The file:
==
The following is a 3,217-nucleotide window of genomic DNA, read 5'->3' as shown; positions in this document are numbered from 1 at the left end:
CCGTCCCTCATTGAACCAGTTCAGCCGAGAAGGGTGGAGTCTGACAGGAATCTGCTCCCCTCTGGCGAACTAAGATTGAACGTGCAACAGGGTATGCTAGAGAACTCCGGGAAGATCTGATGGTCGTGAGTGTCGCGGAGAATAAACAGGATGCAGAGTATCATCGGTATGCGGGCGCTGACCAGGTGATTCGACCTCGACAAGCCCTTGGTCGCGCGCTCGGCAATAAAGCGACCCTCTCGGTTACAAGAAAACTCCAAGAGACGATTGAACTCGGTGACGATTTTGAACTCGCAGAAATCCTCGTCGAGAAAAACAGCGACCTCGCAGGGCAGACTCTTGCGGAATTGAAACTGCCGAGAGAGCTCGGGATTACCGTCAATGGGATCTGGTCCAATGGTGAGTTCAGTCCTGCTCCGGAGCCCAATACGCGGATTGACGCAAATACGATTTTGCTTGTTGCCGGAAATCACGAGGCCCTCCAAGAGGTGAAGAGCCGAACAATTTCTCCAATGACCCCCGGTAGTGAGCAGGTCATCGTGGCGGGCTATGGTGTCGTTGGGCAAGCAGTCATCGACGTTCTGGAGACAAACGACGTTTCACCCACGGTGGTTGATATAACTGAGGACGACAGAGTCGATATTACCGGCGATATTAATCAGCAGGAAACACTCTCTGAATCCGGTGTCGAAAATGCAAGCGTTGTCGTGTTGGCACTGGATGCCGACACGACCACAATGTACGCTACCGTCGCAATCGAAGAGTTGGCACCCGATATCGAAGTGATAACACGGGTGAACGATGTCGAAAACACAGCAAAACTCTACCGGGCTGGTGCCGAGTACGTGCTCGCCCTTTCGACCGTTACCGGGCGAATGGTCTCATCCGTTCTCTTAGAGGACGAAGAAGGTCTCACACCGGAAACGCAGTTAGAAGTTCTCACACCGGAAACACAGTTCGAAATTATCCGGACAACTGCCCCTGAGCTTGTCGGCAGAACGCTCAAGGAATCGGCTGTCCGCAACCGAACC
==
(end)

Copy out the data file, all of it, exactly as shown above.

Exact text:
The following is a 3,217-nucleotide window of genomic DNA, read 5'->3' as shown; positions in this document are numbered from 1 at the left end:
CCGTCCCTCATTGAACCAGTTCAGCCGAGAAGGGTGGAGTCTGACAGGAATCTGCTCCCCTCTGGCGAACTAAGATTGAACGTGCAACAGGGTATGCTAGAGAACTCCGGGAAGATCTGATGGTCGTGAGTGTCGCGGAGAATAAACAGGATGCAGAGTATCATCGGTATGCGGGCGCTGACCAGGTGATTCGACCTCGACAAGCCCTTGGTCGCGCGCTCGGCAATAAAGCGACCCTCTCGGTTACAAGAAAACTCCAAGAGACGATTGAACTCGGTGACGATTTTGAACTCGCAGAAATCCTCGTCGAGAAAAACAGCGACCTCGCAGGGCAGACTCTTGCGGAATTGAAACTGCCGAGAGAGCTCGGGATTACCGTCAATGGGATCTGGTCCAATGGTGAGTTCAGTCCTGCTCCGGAGCCCAATACGCGGATTGACGCAAATACGATTTTGCTTGTTGCCGGAAATCACGAGGCCCTCCAAGAGGTGAAGAGCCGAACAATTTCTCCAATGACCCCCGGTAGTGAGCAGGTCATCGTGGCGGGCTATGGTGTCGTTGGGCAAGCAGTCATCGACGTTCTGGAGACAAACGACGTTTCACCCACGGTGGTTGATATAACTGAGGACGACAGAGTCGATATTACCGGCGATATTAATCAGCAGGAAACACTCTCTGAATCCGGTGTCGAAAATGCAAGCGTTGTCGTGTTGGCACTGGATGCCGACACGACCACAATGTACGCTACCGTCGCAATCGAAGAGTTGGCACCCGATATCGAAGTGATAACACGGGTGAACGATGTCGAAAACACAGCAAAACTCTACCGGGCTGGTGCCGAGTACGTGCTCGCCCTTTCGACCGTTACCGGGCGAATGGTCTCATCCGTTCTCTTAGAGGACGAAGAAGGTCTCACACCGGAAACGCAGTTAGAAGTTCTCACACCGGAAACACAGTTCGAAATTATCCGGACAACTGCCCCTGAGCTTGTCGGCAGAACGCTCAAGGAATCGGCTGTCCGCAACCGAACC